SEMATECH develops next generation handling system

JULY 22–AUSTIN, Texas–International Sematech, a research and development consortium, has validated a fourth-generation automated material handling system (AMHS) that combines independently made overheard transport (OHT) and conveyor systems within a 300 mm fab.

That qualification at Sematech’s Advanced Technology Development Facility (ATDF) involved integrating an SK Daifuku Cleanway CLW-07 OHT monorail system with a Clean Drive conveyor transport system made by Middlesex General Industries.

It was the first time that such a combination has successfully occurred in a 300 mm manufacturing environment, according to Sematech design engineers.

“This fourth-generation system provides several advantages over the conventional types of transport systems currently in use in the industry,” Marlin Shopbell, AMHS project manager for Sematech, said in a statement. “It provides better throughput, more flexibility, and greater tool utilization.”
The Sematech fourth-generation system enhances the unified system with a capacity to bypass the stocker by placing a FOUP in a buffer directly in front of the tool if the tool load ports are occupied. “The FOUP stays close to where it’s needed, instead of in a stocker that might be 30 to 40 meters away,” Shopbell said.

The Sematech system was installed in a 2800-square-foot section of the ATDF’s automated copper line, using a 270-foot-long Middlesex conveyor system with bidirectional capabilities, and equipped with stocker and tool buffer zones, Sematech said. It was combined with an 80-foot-long Daifuku OHT providing direct delivery to load ports using bidirectional vehicles and custom transfer points to and from the conveyor.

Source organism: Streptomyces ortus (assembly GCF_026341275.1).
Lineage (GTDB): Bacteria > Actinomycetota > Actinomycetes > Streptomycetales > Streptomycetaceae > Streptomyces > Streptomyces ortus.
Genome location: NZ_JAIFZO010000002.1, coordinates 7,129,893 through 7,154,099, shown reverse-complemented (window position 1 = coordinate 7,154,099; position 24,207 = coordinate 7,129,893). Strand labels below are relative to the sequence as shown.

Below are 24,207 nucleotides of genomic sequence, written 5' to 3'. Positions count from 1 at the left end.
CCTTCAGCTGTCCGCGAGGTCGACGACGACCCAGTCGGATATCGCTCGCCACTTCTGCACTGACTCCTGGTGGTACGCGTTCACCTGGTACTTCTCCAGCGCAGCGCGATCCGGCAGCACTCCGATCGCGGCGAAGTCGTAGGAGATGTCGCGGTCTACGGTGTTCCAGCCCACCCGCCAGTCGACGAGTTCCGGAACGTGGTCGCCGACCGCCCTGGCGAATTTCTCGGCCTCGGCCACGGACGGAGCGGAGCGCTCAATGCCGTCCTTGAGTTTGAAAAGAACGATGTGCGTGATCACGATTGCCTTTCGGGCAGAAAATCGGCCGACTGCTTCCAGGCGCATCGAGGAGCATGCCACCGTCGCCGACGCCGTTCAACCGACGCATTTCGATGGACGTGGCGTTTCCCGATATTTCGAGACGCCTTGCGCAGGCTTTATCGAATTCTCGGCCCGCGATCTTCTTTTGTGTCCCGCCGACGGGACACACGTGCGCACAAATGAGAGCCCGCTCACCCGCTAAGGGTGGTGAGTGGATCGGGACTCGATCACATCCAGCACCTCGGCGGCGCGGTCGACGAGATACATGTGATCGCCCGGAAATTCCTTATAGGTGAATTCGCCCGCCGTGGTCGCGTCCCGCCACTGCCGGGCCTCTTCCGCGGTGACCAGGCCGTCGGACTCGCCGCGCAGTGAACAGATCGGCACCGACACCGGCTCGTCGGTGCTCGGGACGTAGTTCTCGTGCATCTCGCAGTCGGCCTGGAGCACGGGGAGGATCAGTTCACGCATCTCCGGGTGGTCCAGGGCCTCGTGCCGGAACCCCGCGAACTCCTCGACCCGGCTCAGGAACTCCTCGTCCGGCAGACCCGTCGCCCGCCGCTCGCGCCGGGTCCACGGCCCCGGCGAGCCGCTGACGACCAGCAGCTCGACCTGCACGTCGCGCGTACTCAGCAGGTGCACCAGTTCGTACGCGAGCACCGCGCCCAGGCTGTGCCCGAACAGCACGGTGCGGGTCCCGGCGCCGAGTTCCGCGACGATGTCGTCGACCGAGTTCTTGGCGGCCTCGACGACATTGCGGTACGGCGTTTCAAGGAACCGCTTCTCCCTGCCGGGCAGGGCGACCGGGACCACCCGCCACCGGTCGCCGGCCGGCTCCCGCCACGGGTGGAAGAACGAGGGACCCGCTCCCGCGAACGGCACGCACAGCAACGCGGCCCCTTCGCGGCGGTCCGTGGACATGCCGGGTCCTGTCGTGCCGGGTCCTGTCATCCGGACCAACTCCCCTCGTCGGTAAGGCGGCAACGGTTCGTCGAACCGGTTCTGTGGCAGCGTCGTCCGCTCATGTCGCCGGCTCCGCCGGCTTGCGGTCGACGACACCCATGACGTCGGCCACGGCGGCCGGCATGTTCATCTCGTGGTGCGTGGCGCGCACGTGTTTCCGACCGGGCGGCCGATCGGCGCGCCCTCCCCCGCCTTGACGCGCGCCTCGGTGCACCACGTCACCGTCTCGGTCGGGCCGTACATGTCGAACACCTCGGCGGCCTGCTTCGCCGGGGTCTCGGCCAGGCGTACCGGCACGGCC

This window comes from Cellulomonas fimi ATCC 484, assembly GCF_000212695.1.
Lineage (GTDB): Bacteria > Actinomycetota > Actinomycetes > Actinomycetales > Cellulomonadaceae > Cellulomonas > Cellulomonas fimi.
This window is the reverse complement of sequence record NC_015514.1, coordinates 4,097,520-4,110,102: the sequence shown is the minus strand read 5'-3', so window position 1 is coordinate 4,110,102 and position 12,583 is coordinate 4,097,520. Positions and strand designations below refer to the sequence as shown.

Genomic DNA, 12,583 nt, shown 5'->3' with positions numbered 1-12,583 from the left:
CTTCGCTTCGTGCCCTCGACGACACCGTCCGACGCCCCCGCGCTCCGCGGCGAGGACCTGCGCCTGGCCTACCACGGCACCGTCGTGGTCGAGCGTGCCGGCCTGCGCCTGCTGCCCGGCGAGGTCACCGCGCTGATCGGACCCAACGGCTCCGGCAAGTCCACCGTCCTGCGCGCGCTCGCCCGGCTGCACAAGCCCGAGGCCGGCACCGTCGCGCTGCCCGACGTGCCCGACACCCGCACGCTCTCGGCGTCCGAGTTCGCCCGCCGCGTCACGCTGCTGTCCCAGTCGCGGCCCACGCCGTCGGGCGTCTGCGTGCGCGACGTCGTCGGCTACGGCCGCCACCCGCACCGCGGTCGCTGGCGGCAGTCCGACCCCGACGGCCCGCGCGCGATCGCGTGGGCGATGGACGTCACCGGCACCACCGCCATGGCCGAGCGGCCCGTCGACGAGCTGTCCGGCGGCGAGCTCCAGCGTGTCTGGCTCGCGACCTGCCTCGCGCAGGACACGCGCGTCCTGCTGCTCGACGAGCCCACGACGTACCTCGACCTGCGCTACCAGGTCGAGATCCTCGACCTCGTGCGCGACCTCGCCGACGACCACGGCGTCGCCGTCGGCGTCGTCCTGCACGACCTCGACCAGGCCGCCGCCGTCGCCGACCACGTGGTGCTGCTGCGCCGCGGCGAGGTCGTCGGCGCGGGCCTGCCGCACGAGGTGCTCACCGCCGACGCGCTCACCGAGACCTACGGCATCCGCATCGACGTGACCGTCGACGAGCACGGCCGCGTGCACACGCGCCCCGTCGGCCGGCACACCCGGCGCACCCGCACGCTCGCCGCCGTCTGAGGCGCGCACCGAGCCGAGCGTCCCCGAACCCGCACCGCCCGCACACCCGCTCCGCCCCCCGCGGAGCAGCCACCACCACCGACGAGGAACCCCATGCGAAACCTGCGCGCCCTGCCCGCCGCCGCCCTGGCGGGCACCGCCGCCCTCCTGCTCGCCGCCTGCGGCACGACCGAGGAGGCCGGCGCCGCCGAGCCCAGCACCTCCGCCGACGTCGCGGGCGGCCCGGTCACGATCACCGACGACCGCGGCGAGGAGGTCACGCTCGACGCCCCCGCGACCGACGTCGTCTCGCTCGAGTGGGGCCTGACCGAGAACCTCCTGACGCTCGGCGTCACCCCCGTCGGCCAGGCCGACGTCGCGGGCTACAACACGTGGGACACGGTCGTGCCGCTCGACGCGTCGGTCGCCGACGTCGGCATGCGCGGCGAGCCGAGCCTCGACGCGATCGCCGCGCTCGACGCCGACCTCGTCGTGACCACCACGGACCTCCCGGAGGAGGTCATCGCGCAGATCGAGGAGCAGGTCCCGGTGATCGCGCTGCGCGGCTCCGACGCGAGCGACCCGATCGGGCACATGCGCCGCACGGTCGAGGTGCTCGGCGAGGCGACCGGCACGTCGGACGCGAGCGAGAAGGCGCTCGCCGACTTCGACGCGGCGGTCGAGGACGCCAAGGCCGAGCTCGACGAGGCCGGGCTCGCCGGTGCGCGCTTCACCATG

The unified system processed wafers through seven tools, including two furnaces, planarizer, wafer sorter, plating tool, and two deposition tools. It also demonstrated FOUP and load port interoperability by employing FOUPs from three suppliers on five different types of tool load ports within the same cell, according to the consortium.

“The marriage of cleanroom conveyor technology with existing OHT technology will help the industry move toward fully automated, direct tool-to-tool wafer delivery,” Shopbell said. “This system could be ready for industry use within two years, and becoming common perhaps by 2007.”

First-generation systems use overhead, non-hoist vehicles to move front opening unified pods (FOUPs) — from stocker to stocker between tool bays, and carts or person-guided vehicles for transportation within a bay.

Second-generation systems incorporate OHT equipment to move lots from stockers to tools within bay.

Third-generation systems offer unified interbay and intrabay transport, utilizing OHT technology to bypass stockers and deliver lots directly from tool to tool. If tool load ports are in use, however, the FOUP waits in a stocker.


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